Everyone who loves the traditional liturgy should read what Mulier Fortis has to say about the sad, reactionary events at her Blackfen parish.
What kind of formation leads a priest to choke off the wellsprings of devotion in his parishioners?
This is really very sad.
Catholics are not Presbyterians; we do not choose our priests. Parishioners have to take the priest they are sent.* The most we can do to protest an autocratic or irreverent priest is appeal to the bishop, who probably ignores most complaints for the first six month anyway, knowing that people dislike change. There's also the complication that there aren't enough priests to go around anymore. I think this is partly the laity's fault for A) using contraceptives and B) discouraging their sons from becoming priests. So what comes around, goes around.
But obviously the laity is not entirely to blame, and it is not surprising that the laity take to blogging as (perhaps) the one way of getting the attention of bishops and the rest of the faithful. This, no doubt, is condemned by some as "gossip." However, as I recall from some feminist thing I read as an undergrad, "gossip" against people in power is one of the few ways the powerless can fight back.
There is gossip that maligns someone weaker or your equal in strength, and that is pretty bad. For example, there is no reason whatsoever to tell anyone you saw a married acquaintance having a drink in a pub with a man not her husband. Big fat deal. It could be her brother. It could be a colleague whose girlfriend has just dumped him. It could be me having yet another Polish lesson with yet another Polish Edinburgh Uni student. But if you tell, or the person you tell tells, the story right, you could do serious damage to the reputation of the married lady.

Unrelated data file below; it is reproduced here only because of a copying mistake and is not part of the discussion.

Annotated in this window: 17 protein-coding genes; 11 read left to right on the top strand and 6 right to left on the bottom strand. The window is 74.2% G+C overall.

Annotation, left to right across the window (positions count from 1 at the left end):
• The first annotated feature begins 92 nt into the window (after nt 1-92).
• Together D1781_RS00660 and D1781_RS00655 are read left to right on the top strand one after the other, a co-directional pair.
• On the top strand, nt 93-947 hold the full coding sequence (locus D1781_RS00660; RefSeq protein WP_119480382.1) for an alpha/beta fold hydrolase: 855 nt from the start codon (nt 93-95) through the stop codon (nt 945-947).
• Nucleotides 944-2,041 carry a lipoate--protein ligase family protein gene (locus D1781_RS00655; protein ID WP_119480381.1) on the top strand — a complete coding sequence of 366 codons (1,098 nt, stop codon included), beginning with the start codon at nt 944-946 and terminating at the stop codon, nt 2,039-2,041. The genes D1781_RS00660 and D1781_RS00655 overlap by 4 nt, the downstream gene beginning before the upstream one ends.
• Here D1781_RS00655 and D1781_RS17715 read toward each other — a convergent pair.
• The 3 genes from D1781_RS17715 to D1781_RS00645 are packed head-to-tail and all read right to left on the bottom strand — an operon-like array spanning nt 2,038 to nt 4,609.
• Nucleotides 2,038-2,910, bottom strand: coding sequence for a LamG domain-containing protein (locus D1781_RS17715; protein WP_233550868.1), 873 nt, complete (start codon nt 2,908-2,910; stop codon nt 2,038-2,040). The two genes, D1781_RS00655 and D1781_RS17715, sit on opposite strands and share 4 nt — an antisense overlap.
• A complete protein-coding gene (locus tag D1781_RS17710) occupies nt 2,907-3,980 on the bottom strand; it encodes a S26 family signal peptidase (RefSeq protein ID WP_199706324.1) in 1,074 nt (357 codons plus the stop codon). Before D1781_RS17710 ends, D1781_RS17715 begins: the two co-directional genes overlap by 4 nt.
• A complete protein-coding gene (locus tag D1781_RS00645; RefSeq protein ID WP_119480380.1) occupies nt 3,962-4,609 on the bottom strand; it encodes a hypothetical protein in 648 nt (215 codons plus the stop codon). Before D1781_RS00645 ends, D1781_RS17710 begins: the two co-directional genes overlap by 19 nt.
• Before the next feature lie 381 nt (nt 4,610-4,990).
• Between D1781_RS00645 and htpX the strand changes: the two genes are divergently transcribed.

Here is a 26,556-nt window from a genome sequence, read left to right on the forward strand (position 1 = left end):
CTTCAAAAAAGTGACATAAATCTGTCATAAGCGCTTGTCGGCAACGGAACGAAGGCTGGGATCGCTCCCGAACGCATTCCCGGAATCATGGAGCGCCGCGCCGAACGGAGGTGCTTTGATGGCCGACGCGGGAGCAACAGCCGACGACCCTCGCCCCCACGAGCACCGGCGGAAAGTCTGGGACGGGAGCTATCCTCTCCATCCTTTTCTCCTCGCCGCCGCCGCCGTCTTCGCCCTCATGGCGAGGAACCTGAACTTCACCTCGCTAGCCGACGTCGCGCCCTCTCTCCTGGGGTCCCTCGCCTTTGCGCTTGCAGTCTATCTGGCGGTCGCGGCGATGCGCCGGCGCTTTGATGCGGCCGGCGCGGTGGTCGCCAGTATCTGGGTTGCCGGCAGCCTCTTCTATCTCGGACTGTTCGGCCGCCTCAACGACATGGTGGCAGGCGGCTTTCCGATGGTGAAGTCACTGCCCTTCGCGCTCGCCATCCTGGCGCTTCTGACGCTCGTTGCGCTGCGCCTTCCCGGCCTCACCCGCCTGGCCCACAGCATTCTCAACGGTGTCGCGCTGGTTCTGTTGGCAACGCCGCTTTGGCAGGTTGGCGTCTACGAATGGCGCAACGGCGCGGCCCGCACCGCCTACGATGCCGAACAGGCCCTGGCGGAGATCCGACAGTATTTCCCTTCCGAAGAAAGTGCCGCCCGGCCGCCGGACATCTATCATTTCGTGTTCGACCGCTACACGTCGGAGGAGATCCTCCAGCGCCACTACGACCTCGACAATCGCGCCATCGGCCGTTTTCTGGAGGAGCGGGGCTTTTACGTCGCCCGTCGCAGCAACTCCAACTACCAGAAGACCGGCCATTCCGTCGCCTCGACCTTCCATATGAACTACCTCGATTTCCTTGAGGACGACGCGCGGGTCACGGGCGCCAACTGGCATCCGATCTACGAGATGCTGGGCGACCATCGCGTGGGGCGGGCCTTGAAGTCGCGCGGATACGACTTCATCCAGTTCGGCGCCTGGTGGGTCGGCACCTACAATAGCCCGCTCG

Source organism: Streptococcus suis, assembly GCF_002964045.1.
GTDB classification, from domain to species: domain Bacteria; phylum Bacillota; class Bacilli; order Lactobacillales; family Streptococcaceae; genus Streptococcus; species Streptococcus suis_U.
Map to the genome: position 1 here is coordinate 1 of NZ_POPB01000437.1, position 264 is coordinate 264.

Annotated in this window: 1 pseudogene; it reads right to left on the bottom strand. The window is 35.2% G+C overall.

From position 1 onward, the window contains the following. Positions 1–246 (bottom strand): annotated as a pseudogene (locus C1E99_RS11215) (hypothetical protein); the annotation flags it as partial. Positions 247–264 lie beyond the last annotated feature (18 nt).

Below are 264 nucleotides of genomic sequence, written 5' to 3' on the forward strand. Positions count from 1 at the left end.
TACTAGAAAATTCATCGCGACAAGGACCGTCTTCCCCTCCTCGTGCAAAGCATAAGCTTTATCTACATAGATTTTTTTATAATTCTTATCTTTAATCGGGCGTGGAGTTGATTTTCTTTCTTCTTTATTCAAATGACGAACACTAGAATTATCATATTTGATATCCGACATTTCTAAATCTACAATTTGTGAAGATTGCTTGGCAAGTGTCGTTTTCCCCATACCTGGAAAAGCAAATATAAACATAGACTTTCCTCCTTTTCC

However, there is "gossip" that is merely the expression of your dismay about someone in authority, like your boss or your parish priest, who misuses that authority. This is not gossip that ruins reputations but tells the truth and demands justice.
We really need to get down to brass tasks. As I said in the Catholic Register, a priest's primary tasks are to say Mass and to hear confessions. Naturally he has a number of other things to do, too. But if he refuses to say Masses that feed (and have fed) the souls of his parishioners, and if he refused to be available to hear confessions than, really, who does he think he is? A social worker?
*I very rarely go to my parish church because I prefer the FSSP apostolate, which does not as yet have its own parish here. We share a church with its ordinary parishioners, the way the Maronites shared my childhood parish church.